What you can do, that might help you is transfer to a school that would allow you to start fresh on your bachelors degree. For example, in my AA degree, I graduated with a 3.30. When I transferred, I started fresh and now have a 3.80... I'm just giving you something to look at. Also, if you're thinking about going for your masters, most places take into consideration your last 60 units of work as the emphasis for entrance. I wouldn't beat yourself up... You're actually pursing a degree, which is what people who say they want to go back to school but never do.
     
  14. LearningAddict

    LearningAddict Well-Known Member

    I'm curious about the school attended, your study methods, whether the program was self-paced or guided with weekly instructions, and what your thoughts are as to what contributed to the 2.94 GPA. Some of these things can help you explain your situation if it ever comes up.

    I know with self-paced programs people tend to whip through them with little regard for the actual grades. At a few of the self-paced programs I was in, I could've easily finished them in 1/4th of the time had I not been concerned with my grades but I just couldn't bring myself to approach it that way, although I can understand why some people in certain situations might have to shoot through a program quickly.
     
  15. christinachua

    christinachua New Member

    This is a good idea, which is what I'm looking at right now. Yup, most schools don't transfer GPA over, only credit hours. Which means I can start afresh! And this time round, I will invest more time and effort in my studies. I'm certain that I can do much better than a 2.94. Way better. I'll update you guys on my GPA once I complete my Bachelors, haha. =) Yup, I used to hesitate whether I should continue my education or not and wasted plenty of time (I'm a young mum), which is why I wanted to finish my Associates ASAP for full-time employment purposes.
    Still, I'm having a hard time landing myself a job right now as I lack ample relevant experience. I held several part-time/temporary jobs before but I don't think employers appreciate those. It's pretty competitive out there so I think I might have to count on my luck.
     
  16. christinachua

    christinachua New Member

    Hi LearningAddict,

    I attended Ashworth College. Yes, the program is self-paced, and most importantly, I was able to finance my education out of my own pocket. I have to admit if I had taken a longer time to complete my Associates, I'm confident I can do way much better than a 2.94. I understand that it is kind of silly and risky to breeze through the program, considering we should always aim for the best for our own benefit.
    But at that time I just wanted to complete my degree ASAP so I can land myself a job (I'm a young mum).
    After realizing I could have done so much better for my overall GPA, I realized I had made the wrong decision. Thankfully for me the degree I obtained through Ashworth allowed me to gain advance entry into my desired Bachelors program offered by a UK University, which will commence soon.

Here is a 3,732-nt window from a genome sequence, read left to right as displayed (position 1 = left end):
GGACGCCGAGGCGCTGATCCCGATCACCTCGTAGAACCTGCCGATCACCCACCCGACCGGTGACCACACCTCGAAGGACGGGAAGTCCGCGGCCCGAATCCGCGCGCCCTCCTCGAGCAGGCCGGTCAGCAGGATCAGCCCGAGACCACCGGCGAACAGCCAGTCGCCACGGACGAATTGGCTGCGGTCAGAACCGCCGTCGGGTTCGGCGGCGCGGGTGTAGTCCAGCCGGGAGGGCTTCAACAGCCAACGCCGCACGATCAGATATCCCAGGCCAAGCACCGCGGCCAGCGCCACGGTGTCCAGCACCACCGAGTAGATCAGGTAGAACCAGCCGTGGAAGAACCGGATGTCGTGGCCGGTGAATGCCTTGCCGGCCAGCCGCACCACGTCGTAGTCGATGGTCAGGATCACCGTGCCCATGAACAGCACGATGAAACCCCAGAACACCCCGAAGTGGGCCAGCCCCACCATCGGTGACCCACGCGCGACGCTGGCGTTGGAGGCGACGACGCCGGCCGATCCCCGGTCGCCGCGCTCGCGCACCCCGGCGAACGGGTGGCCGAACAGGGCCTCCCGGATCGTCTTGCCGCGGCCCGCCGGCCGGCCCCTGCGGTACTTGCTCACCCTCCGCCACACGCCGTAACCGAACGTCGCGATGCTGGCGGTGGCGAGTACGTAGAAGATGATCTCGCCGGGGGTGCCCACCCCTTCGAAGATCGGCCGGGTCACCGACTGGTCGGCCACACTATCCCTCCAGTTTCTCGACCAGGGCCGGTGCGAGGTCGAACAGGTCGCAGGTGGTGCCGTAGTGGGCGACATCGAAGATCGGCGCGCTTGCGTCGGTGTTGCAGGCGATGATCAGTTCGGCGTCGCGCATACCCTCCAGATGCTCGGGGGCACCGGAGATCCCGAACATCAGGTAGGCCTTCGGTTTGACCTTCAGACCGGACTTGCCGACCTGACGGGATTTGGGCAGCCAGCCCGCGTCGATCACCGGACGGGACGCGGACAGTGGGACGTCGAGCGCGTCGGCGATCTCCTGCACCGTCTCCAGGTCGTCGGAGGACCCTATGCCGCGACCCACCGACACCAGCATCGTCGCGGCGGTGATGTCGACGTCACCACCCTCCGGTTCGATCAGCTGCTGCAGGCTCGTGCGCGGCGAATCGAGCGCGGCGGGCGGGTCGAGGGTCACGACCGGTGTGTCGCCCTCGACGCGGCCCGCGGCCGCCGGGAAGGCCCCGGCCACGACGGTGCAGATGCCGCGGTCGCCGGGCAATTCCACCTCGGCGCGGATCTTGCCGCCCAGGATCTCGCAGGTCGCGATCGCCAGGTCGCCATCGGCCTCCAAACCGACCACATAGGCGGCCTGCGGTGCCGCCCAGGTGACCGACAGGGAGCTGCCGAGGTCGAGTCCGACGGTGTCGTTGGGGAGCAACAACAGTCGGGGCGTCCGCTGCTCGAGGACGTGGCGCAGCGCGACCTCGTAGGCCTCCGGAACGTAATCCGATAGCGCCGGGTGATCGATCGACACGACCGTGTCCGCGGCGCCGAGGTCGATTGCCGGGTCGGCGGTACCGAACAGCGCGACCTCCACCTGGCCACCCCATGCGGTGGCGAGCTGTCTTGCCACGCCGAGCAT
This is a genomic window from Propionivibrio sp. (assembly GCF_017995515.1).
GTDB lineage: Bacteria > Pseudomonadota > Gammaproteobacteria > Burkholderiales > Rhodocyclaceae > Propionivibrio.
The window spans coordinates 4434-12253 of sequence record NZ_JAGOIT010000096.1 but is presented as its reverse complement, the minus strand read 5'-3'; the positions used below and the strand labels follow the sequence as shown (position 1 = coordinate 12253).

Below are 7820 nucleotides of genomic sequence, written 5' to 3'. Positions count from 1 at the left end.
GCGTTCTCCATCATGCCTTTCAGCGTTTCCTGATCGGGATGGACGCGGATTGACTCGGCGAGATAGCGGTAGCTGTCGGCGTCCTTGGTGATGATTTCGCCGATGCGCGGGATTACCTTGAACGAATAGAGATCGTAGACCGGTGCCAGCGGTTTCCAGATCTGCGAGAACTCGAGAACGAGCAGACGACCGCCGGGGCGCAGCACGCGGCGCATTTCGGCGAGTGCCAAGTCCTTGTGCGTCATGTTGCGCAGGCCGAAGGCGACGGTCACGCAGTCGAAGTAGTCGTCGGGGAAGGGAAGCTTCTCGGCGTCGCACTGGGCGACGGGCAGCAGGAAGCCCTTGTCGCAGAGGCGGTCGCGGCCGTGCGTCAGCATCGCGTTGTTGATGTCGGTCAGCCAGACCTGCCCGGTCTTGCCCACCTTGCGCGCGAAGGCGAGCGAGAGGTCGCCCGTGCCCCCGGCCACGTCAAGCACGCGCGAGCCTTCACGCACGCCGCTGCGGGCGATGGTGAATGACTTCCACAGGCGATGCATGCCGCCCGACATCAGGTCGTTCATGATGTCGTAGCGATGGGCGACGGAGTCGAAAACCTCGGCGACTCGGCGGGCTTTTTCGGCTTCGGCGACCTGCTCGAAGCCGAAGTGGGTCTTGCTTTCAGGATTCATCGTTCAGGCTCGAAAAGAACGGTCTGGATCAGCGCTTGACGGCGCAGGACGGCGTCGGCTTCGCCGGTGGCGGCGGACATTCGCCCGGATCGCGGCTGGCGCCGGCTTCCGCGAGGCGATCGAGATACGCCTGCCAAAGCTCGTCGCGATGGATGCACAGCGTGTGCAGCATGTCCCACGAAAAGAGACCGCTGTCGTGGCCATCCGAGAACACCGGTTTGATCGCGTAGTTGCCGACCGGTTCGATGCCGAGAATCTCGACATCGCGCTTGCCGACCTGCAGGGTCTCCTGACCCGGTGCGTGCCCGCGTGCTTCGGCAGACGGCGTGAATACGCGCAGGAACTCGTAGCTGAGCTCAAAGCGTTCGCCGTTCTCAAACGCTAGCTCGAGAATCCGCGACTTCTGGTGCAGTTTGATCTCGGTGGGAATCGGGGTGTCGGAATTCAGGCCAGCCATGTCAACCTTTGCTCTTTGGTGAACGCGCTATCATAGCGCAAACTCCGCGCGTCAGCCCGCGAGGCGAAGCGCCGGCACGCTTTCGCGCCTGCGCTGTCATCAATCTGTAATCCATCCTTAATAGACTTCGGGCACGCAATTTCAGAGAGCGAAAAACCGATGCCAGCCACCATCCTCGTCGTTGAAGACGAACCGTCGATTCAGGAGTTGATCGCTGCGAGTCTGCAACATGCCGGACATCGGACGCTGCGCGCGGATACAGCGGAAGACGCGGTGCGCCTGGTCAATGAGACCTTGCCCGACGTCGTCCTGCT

I am also considering to get another Bachelors through Ashworth should the need arises (in a different field of course), since all my previous credits will transfer to any of its Bachelors program. The GPA will be refreshed too. I'm quite satisfied with the overall experience I had at Ashworth. The curriculum is well-designed with content-rich lessons, and it is pretty flexible for students with different learning paces. If I remember correctly, Ashworth is the cheapest online school I've came across so far.

    Anyway LearningAddict, thanks for your post.
    Just to let you know I never commit the same mistake twice. I'll proudly announce my grades once I complete my Bachelors! ;)
     
  17. Gau555

    Gau555 New Member

    I got into an MBA program with a 2.27 (which I completed with a 3.75/4.0). I also got into an MS Computer Science program with a GRE of 5th percentile (in both math and verbal). :D
    Work experience helps a ton!
     
  18. Ted Heiks

    Ted Heiks Moderator and Distinguished Senior Member Staff Member

    My undergrad GPA was a 2.94 and that was sufficient to get me admitted into a master's program at the University of Colorado Boulder.
     
  19. AUTiger00

    AUTiger00 New Member

    I have been asked my GPA 1 time in a job interview, it was for an internship between my junior and senior year of college. Sometimes a potential employer will ask for a GPA on a formal application, but that is used by the HR department, not the hiring managers who simply review your resume. The only employers I know of that asked about grades coming out of college/grad school were consulting firms, accounting firms and i-banking/vc/hf.

    Have you had any work experience at all? Volunteer work? What do you have on your resume/CV beyond your education? A resume would be pretty sparse if it only included your name, contact info and a listing of your degree(s).

    Bottom line, life isn't about the grades your make, it's the hands you shake. If you network, meet people working in the field you're interested in and make a good impression in an interview next to no one is going to give a crap about your grades.
     
    Last edited by a moderator: Dec 29, 2012